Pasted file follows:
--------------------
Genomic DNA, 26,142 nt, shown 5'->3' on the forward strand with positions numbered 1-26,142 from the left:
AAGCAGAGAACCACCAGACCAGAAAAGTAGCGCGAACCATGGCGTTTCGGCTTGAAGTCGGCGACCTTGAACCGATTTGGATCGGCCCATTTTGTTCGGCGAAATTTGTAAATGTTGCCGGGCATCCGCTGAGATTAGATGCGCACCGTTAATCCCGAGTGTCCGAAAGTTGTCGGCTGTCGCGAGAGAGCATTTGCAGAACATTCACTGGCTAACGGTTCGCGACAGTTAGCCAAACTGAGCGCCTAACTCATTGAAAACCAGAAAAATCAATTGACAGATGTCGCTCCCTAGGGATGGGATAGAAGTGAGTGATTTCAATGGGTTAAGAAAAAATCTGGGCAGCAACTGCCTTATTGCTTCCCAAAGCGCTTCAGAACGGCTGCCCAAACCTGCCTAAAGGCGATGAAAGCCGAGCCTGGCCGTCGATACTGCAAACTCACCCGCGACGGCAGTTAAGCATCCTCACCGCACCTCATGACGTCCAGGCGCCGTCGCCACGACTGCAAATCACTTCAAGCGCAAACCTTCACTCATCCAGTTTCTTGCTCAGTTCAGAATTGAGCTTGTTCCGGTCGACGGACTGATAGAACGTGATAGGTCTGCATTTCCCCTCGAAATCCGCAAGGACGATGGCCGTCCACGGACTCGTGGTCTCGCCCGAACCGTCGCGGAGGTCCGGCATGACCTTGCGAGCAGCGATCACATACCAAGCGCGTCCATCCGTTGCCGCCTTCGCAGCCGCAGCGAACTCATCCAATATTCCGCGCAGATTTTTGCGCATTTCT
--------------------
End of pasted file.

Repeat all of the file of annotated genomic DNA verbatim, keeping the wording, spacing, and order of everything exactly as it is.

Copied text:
Genomic DNA, 26,142 nt, shown 5'->3' on the forward strand with positions numbered 1-26,142 from the left:
AAGCAGAGAACCACCAGACCAGAAAAGTAGCGCGAACCATGGCGTTTCGGCTTGAAGTCGGCGACCTTGAACCGATTTGGATCGGCCCATTTTGTTCGGCGAAATTTGTAAATGTTGCCGGGCATCCGCTGAGATTAGATGCGCACCGTTAATCCCGAGTGTCCGAAAGTTGTCGGCTGTCGCGAGAGAGCATTTGCAGAACATTCACTGGCTAACGGTTCGCGACAGTTAGCCAAACTGAGCGCCTAACTCATTGAAAACCAGAAAAATCAATTGACAGATGTCGCTCCCTAGGGATGGGATAGAAGTGAGTGATTTCAATGGGTTAAGAAAAAATCTGGGCAGCAACTGCCTTATTGCTTCCCAAAGCGCTTCAGAACGGCTGCCCAAACCTGCCTAAAGGCGATGAAAGCCGAGCCTGGCCGTCGATACTGCAAACTCACCCGCGACGGCAGTTAAGCATCCTCACCGCACCTCATGACGTCCAGGCGCCGTCGCCACGACTGCAAATCACTTCAAGCGCAAACCTTCACTCATCCAGTTTCTTGCTCAGTTCAGAATTGAGCTTGTTCCGGTCGACGGACTGATAGAACGTGATAGGTCTGCATTTCCCCTCGAAATCCGCAAGGACGATGGCCGTCCACGGACTCGTGGTCTCGCCCGAACCGTCGCGGAGGTCCGGCATGACCTTGCGAGCAGCGATCACATACCAAGCGCGTCCATCCGTTGCCGCCTTCGCAGCCGCAGCGAACTCATCCAATATTCCGCGCAGATTTTTGCGCATTTCT